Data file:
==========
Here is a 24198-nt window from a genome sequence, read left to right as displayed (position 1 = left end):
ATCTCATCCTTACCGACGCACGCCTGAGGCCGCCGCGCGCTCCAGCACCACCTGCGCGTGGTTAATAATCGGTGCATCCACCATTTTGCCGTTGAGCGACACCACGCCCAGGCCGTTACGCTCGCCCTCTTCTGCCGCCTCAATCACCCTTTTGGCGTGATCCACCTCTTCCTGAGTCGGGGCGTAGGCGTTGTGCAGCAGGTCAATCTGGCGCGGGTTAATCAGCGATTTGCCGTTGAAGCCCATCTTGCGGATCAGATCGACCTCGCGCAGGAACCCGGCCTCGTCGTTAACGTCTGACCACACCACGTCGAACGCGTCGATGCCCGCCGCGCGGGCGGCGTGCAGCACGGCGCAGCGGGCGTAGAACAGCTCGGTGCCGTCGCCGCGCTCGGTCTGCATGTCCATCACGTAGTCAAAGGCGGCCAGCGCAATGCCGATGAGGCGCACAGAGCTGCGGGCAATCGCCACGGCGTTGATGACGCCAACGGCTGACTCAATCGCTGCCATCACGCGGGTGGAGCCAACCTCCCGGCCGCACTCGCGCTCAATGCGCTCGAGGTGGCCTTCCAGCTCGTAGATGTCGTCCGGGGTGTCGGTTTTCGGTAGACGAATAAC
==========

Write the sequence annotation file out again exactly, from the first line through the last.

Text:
Here is a 24198-nt window from a genome sequence, read left to right as displayed (position 1 = left end):
ATCTCATCCTTACCGACGCACGCCTGAGGCCGCCGCGCGCTCCAGCACCACCTGCGCGTGGTTAATAATCGGTGCATCCACCATTTTGCCGTTGAGCGACACCACGCCCAGGCCGTTACGCTCGCCCTCTTCTGCCGCCTCAATCACCCTTTTGGCGTGATCCACCTCTTCCTGAGTCGGGGCGTAGGCGTTGTGCAGCAGGTCAATCTGGCGCGGGTTAATCAGCGATTTGCCGTTGAAGCCCATCTTGCGGATCAGATCGACCTCGCGCAGGAACCCGGCCTCGTCGTTAACGTCTGACCACACCACGTCGAACGCGTCGATGCCCGCCGCGCGGGCGGCGTGCAGCACGGCGCAGCGGGCGTAGAACAGCTCGGTGCCGTCGCCGCGCTCGGTCTGCATGTCCATCACGTAGTCAAAGGCGGCCAGCGCAATGCCGATGAGGCGCACAGAGCTGCGGGCAATCGCCACGGCGTTGATGACGCCAACGGCTGACTCAATCGCTGCCATCACGCGGGTGGAGCCAACCTCCCGGCCGCACTCGCGCTCAATGCGCTCGAGGTGGCCTTCCAGCTCGTAGATGTCGTCCGGGGTGTCGGTTTTCGGTAGACGAATAAC